Symphonic Black Metal seems to have been a mostly overlooked genre for at least the last 20 years. Some of the bigger acts seemed to have ruined the genre for just about everyone else. To be blunt, if all you have to say about Symphonic Black Metal is regarding acts such as Cradle of Filth or Dimmu Borgir, then you just have not heard enough of what is out there. Emperor is a fantastic band, but since their last actual album was released in the year 2001, there just is not much more to say about them, other than they began my journey into this style of tunes. I would eventually search through various issues of “Metal Maniacs” and “Terrorizer” magazine among others to eventually come across great finds such as Sirius or Limbonic Art. The art of the genre seemed dead for years, but I would still come across bands like Crionics, Vesania, and Obsidian Gate.
These bands mentioned have proven that there is more than corsets and attempting to be operatic for almost an hour. There is more out there than just a barrage of pentagrams and uttered blasphemies. Sure, satanism is definitely most often viewed at as the sum of Black Metal. However, there are some bands that are able to keep the inherently evil sound intact while wailing agonies about exploding stars and the evils of space. Science Fiction themed black metal should be opened with welcome arms, but there will only be a small fan base for the genre at best. For those that refuse to give up, there is gold out there, but one has to dig rather deep to find it. Said gold never really appears in abundance.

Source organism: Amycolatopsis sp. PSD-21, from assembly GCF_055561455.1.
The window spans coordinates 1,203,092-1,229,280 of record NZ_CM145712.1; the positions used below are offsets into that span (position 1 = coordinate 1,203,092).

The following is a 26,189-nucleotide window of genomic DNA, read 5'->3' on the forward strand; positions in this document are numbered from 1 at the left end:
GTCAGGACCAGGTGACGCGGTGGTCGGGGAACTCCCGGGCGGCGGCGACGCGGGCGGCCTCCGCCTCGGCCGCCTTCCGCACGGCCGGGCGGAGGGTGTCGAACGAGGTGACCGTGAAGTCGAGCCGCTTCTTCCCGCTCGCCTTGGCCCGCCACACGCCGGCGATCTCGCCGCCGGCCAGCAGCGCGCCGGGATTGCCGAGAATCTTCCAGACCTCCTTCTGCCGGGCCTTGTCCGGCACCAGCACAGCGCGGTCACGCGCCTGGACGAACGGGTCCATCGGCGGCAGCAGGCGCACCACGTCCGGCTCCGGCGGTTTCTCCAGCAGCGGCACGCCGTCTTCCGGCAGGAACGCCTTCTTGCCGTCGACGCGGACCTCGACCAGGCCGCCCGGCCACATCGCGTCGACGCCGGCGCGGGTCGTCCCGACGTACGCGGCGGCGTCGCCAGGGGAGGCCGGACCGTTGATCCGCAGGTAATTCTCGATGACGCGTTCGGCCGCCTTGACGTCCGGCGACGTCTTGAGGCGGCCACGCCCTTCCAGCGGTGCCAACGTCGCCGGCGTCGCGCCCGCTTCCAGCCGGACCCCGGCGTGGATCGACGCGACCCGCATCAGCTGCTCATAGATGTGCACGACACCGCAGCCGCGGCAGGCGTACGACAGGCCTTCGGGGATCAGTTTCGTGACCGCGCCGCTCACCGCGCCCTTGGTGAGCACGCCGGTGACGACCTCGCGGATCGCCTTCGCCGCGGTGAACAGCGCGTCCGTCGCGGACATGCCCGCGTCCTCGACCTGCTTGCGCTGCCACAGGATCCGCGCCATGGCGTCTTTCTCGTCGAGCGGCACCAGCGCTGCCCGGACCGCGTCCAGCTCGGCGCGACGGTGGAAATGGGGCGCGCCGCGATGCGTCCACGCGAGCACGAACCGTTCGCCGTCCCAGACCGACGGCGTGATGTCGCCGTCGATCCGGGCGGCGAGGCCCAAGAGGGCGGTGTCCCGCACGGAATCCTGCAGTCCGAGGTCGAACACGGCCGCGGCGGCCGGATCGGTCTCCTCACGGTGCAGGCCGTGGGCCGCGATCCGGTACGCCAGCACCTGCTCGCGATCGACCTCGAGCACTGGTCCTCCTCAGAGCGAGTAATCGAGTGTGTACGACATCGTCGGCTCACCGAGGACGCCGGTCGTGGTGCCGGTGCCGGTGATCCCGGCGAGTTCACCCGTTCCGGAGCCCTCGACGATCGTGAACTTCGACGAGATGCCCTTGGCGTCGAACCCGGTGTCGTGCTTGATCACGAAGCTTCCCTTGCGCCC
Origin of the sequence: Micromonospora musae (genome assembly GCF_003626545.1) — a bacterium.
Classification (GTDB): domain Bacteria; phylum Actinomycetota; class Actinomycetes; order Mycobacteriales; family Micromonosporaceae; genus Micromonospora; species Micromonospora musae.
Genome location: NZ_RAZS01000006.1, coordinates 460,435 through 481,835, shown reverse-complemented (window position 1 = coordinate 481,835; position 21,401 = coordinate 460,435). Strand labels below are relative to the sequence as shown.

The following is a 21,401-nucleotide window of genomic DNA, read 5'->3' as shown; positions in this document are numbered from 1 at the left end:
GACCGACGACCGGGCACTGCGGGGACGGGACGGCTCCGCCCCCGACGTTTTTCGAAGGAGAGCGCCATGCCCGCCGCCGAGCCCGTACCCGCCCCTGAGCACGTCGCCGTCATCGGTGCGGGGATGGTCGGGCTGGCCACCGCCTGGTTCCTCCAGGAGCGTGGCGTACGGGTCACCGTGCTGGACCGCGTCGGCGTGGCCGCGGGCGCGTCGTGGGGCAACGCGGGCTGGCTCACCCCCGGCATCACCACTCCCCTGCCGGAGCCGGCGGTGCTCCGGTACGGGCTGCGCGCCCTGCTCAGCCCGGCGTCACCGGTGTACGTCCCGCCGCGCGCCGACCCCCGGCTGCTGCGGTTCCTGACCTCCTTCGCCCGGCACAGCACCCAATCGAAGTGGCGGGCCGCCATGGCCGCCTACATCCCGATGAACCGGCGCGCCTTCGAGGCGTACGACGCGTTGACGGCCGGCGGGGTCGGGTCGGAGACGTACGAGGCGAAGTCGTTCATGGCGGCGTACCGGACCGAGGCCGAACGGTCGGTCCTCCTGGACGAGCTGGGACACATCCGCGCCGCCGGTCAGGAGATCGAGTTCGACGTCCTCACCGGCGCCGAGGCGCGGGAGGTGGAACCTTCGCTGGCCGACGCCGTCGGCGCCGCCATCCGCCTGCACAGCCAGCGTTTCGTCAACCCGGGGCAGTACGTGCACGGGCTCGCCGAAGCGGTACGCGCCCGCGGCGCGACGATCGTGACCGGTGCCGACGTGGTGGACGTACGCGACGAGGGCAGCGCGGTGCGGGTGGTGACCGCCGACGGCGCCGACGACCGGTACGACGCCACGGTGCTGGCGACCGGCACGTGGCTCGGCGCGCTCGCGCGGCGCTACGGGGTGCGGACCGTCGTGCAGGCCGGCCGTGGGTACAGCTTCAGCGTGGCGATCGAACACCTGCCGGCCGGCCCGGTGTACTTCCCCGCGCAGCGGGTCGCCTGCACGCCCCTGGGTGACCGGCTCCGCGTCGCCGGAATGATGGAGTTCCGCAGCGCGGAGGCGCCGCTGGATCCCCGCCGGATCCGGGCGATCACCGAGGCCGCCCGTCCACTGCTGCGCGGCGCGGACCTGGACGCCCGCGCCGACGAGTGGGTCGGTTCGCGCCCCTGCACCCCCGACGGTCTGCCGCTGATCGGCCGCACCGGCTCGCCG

Enter Journey Into Darkness, a one man project from Brett Clarin from Florida of all places. The first album, “Life is a Near Death Experience” went mostly unnoticed as there was nothing remotely Black Metal in the slightest concerning this release. The album showcased some decent synth work, but was purely instrumental. I have no negative remarks for the debut album at the moment, yet it was sure no epic Symphonic Black Metal release. Almost 25 years later, the former Death Metal musician turned to aspiring experimental electronic writer has released something even better than a follow up. In the year 2020, Clarin has managed to release his own spin of atmospheric and legitimately evil sounding science fiction themed Symphonic Black Metal. There are no corsets or love letters to vampires, as this pandemic era release fits more within the confines of bands already mentioned such as Sirius, Crionics, Vesania, and Obsidian Gate. Do not expect much in the vein of Bal-Sagoth (with the exception of “A Black Moon Broods Over Lemuria”) from this as “Multitudes of Emptiness” delves into far darker territory.
While I am quite weary of the first track being instrumental only, I have to give credit where credit is due, here. “Into Nothingness” is honestly one of the most unique creations I have heard in recent years. Very few albums make me feel as if I am sinking into a dimensional void through the cold confines of space. The album as an entity has a horror element to it. There really is not a bad song on this release, but I felt it went by too quick. Blink and this one is over. That being said, there is quite a bit of unique music crammed into this. “While not quite as magnificent as the other bands mentioned, the creativity presented here is simply staggering and very memorable. “To be Human is to be Inhuman,” another instrumental titled “Desolation,” and “the Insignificance of” all have something unique to offer the listener. Again, everything presented on this release is worth the time. (Old Man Stares)